LITTLE RED RIDING HOOD
Never visit your dear old nan
Without a brave wood-cutting man,
For when she smiles and shows her teeth
You’ll find that sly old wolf beneath;
But your woodcutter he’ll protect you,
He’ll tear that mask off and will axe him,
He will not pause to even ask ‘im
What he’s doing in your nan’s nightie;
Transvestite wolves are most unsightly.
GOLDILOCKS AND THE THREE BEARS
Goldie trespassed in the Three Bear’s house,
Thinking “I’ll be quiet as a meadow mouse.”
She sampled all the porridge she found,
Then had a quiet snoop around.
Three chairs, three beds, she sampled all;
Soon fell asleep, curled up so small.
The bears returned, the baby bawled,
At all the damage they were appalled.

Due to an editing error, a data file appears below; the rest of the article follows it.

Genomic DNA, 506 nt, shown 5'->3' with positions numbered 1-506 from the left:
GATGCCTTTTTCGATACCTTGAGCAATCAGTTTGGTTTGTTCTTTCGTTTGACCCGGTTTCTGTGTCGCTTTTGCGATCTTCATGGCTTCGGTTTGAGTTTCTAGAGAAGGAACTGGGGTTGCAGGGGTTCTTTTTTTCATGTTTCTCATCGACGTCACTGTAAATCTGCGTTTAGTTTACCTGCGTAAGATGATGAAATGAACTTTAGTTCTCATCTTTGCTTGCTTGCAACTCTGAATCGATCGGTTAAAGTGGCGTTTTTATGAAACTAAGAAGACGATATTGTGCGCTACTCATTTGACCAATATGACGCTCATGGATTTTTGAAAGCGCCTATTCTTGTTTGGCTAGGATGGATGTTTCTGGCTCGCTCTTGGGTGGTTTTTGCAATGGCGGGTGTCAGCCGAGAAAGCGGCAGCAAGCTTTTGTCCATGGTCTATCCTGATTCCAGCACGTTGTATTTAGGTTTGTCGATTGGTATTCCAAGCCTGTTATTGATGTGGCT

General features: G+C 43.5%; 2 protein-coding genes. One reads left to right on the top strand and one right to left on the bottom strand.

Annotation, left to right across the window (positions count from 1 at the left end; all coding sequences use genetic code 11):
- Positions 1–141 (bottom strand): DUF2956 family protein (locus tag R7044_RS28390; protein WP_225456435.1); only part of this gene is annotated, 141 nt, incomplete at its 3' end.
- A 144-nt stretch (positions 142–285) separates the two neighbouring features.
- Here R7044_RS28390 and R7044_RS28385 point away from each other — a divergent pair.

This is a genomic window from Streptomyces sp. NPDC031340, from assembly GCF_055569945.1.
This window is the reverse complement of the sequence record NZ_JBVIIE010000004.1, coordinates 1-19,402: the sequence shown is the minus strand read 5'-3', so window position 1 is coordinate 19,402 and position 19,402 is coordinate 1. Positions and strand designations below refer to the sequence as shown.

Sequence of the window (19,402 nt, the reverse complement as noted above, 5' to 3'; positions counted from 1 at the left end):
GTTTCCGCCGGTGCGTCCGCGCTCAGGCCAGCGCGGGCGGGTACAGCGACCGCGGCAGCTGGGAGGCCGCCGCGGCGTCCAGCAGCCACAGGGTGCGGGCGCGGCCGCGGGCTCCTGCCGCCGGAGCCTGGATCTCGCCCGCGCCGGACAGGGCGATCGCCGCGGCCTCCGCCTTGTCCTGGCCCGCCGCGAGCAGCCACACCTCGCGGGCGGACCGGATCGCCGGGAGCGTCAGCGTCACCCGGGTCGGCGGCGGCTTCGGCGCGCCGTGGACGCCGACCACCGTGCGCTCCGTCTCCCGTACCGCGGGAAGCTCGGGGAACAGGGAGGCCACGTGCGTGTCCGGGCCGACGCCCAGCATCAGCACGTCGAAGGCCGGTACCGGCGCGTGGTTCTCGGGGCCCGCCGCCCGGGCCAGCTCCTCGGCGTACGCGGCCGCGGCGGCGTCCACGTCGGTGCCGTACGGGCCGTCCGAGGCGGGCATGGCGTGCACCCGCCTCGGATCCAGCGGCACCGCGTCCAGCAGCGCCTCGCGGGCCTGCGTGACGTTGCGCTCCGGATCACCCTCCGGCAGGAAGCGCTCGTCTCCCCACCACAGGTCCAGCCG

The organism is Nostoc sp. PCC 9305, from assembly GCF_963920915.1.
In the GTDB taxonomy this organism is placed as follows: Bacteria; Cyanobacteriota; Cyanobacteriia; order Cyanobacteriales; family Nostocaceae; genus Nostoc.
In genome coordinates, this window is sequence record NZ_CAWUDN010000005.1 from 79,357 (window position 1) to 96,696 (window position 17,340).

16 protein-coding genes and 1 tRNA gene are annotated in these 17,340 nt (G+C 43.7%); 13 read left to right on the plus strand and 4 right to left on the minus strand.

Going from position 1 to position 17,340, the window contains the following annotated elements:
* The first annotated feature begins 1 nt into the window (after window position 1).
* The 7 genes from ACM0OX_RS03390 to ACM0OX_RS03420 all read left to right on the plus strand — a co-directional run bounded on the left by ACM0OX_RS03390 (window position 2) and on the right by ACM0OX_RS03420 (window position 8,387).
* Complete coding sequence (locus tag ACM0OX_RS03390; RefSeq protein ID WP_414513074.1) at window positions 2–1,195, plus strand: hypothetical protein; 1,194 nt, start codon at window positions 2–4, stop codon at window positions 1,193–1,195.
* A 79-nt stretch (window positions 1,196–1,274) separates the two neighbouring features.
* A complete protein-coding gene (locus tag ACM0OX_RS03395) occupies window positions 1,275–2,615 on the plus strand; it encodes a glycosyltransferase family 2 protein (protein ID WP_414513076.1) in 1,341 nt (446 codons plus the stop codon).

Goldie awoke, she screamed in pain,
And never saw those bears again.
Her father boasted to the king,
His daughter was so gifted
That she could spin the meanest straw
To make gold unassisted.
But this she clearly could not do,
Until a dwarf agreed
To help her if she’d give her word
Her baby to him to concede.
This she woefully had to do
To keep her father’s word.
So sad she was and out of sorts,
As the love within her stirred.
The only way to recover her child,
The dwarf then to her said,
Was to find out what his true name was,
Thus stem the tears she shed.
She travelled far, she travelled wide,
Seeking his name to find,
But every name she tried was wrong,
No one could ease her mind.
Until she heard a voice one night
Within a woodland glade.
“Rumplestiltskin, that I am”,
It sang while music played.
Indeed it was her little man,
Rejoicing in his glory,
To think that he had won his prize
And thus would end this story.
But he’d been rumbled in his pride;
Of justice – no miscarriage,
For she had got her baby back,
And the King’s rich hand in marriage.
Illustrations: By WHB . . . Pen & Ink – January 2018 ©